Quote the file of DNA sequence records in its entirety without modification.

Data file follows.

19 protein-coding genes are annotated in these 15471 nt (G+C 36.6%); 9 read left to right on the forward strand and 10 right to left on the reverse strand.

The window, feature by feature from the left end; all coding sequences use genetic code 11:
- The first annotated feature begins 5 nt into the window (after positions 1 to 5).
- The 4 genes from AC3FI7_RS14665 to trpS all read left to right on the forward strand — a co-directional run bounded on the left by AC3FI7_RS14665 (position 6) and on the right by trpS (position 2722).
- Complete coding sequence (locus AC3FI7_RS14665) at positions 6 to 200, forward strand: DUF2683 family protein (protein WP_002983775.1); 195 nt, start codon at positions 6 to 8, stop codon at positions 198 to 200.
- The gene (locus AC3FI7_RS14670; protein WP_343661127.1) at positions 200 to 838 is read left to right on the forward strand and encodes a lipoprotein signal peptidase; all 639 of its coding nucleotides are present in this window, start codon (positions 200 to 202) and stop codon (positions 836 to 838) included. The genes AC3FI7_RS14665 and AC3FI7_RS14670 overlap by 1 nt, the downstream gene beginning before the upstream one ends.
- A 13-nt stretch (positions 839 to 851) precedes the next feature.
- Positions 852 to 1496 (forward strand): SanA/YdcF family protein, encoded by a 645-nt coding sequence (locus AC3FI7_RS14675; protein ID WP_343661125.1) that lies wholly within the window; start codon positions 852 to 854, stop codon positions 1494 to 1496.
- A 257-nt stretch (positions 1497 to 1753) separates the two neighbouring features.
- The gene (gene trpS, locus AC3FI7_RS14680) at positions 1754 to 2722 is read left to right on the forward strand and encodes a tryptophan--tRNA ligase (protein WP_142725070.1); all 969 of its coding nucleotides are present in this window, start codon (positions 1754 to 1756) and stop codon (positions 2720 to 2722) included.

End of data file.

19 protein-coding genes are annotated in these 15471 nt (G+C 36.6%); 9 read left to right on the forward strand and 10 right to left on the reverse strand.

The window, feature by feature from the left end; all coding sequences use genetic code 11:
- The first annotated feature begins 5 nt into the window (after positions 1 to 5).
- The 4 genes from AC3FI7_RS14665 to trpS all read left to right on the forward strand — a co-directional run bounded on the left by AC3FI7_RS14665 (position 6) and on the right by trpS (position 2722).
- Complete coding sequence (locus AC3FI7_RS14665) at positions 6 to 200, forward strand: DUF2683 family protein (protein WP_002983775.1); 195 nt, start codon at positions 6 to 8, stop codon at positions 198 to 200.
- The gene (locus AC3FI7_RS14670; protein WP_343661127.1) at positions 200 to 838 is read left to right on the forward strand and encodes a lipoprotein signal peptidase; all 639 of its coding nucleotides are present in this window, start codon (positions 200 to 202) and stop codon (positions 836 to 838) included. The genes AC3FI7_RS14665 and AC3FI7_RS14670 overlap by 1 nt, the downstream gene beginning before the upstream one ends.
- A 13-nt stretch (positions 839 to 851) precedes the next feature.
- Positions 852 to 1496 (forward strand): SanA/YdcF family protein, encoded by a 645-nt coding sequence (locus AC3FI7_RS14675; protein ID WP_343661125.1) that lies wholly within the window; start codon positions 852 to 854, stop codon positions 1494 to 1496.
- A 257-nt stretch (positions 1497 to 1753) separates the two neighbouring features.
- The gene (gene trpS, locus AC3FI7_RS14680) at positions 1754 to 2722 is read left to right on the forward strand and encodes a tryptophan--tRNA ligase (protein WP_142725070.1); all 969 of its coding nucleotides are present in this window, start codon (positions 1754 to 1756) and stop codon (positions 2720 to 2722) included.